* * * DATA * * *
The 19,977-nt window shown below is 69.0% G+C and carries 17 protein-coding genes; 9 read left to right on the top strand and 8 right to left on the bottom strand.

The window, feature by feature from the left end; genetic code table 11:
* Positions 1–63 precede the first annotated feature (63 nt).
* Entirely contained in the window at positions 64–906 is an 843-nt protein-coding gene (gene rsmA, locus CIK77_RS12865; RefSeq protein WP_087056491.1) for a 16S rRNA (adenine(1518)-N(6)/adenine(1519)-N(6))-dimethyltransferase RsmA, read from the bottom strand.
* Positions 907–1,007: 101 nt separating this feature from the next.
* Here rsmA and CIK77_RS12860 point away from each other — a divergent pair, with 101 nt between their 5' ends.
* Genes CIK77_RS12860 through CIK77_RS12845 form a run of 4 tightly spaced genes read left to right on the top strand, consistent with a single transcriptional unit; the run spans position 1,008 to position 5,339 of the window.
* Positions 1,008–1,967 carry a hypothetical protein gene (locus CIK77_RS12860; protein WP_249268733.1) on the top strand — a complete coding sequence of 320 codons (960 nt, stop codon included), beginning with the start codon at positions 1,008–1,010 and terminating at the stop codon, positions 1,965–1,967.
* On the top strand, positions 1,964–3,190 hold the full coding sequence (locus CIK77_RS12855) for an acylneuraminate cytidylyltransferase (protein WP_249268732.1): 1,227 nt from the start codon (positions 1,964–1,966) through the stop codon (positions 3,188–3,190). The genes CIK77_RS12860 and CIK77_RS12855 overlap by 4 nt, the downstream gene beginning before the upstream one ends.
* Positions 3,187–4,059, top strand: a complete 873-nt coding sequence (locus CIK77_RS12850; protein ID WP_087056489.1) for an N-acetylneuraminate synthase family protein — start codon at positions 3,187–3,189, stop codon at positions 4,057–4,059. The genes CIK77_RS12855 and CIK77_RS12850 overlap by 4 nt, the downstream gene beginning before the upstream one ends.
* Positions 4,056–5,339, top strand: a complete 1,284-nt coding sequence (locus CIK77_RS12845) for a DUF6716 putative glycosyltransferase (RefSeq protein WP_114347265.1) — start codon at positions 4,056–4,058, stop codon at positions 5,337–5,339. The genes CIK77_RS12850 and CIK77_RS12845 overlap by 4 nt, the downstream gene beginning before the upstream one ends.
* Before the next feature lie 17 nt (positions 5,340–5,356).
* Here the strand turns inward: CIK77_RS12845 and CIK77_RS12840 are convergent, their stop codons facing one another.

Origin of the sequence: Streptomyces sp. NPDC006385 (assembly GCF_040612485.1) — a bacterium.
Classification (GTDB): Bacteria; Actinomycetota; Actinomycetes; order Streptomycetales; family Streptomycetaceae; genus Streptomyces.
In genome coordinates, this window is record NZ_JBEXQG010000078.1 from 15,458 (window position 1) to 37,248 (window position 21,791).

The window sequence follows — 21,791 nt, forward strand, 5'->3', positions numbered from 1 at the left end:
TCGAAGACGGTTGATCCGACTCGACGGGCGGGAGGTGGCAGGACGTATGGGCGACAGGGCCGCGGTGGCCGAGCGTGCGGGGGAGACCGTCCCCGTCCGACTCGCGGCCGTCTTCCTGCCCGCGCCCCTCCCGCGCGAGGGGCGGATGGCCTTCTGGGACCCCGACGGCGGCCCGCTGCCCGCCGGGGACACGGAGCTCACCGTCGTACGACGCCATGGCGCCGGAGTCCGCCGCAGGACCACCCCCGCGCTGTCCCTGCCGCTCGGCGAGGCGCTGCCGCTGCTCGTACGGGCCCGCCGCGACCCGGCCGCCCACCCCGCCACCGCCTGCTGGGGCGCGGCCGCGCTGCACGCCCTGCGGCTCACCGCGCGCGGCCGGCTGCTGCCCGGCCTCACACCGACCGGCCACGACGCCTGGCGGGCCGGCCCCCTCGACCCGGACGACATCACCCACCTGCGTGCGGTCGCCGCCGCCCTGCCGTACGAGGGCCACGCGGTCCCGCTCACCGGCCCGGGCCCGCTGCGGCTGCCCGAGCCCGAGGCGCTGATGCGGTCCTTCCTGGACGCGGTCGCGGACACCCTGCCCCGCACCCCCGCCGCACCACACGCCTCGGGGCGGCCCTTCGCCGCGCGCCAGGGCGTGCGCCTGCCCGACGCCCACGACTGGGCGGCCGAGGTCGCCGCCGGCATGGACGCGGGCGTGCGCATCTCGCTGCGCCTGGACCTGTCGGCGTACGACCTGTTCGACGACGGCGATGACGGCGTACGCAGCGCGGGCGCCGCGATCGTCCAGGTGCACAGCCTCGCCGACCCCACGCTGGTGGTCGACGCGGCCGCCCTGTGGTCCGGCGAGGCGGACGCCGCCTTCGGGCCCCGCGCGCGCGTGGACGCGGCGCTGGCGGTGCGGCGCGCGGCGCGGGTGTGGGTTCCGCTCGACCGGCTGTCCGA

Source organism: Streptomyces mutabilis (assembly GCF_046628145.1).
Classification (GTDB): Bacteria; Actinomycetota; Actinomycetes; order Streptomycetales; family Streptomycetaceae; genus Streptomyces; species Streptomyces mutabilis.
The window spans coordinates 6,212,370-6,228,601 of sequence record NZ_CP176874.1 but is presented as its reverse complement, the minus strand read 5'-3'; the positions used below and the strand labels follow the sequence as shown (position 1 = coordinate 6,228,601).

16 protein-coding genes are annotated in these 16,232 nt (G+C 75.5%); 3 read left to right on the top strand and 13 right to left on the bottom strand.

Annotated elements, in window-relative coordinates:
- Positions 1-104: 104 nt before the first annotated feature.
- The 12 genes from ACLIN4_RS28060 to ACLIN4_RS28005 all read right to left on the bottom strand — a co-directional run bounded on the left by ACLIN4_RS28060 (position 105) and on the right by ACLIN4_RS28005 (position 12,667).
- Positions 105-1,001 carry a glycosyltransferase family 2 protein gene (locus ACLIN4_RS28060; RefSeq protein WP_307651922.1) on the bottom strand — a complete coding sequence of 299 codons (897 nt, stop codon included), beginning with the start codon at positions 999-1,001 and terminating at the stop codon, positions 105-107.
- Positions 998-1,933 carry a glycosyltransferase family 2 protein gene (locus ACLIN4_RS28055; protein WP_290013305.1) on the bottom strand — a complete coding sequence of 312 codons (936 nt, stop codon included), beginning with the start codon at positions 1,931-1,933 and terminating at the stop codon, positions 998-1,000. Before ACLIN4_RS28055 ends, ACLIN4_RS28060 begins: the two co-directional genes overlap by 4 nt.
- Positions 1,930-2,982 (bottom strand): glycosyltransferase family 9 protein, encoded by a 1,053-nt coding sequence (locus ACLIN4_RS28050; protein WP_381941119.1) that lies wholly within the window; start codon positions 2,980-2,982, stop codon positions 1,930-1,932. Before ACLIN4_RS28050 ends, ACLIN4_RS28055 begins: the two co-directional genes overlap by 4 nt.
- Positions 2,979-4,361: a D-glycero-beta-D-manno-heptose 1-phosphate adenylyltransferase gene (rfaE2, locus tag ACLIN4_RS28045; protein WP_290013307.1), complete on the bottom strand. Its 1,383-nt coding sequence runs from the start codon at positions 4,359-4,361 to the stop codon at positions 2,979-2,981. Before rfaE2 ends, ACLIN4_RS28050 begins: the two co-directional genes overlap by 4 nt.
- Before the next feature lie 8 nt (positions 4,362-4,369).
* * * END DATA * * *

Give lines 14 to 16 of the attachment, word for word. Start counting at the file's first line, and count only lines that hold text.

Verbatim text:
Origin of the sequence: Streptomyces sp. NPDC006385 (assembly GCF_040612485.1) — a bacterium.
Classification (GTDB): Bacteria; Actinomycetota; Actinomycetes; order Streptomycetales; family Streptomycetaceae; genus Streptomyces.
In genome coordinates, this window is record NZ_JBEXQG010000078.1 from 15,458 (window position 1) to 37,248 (window position 21,791).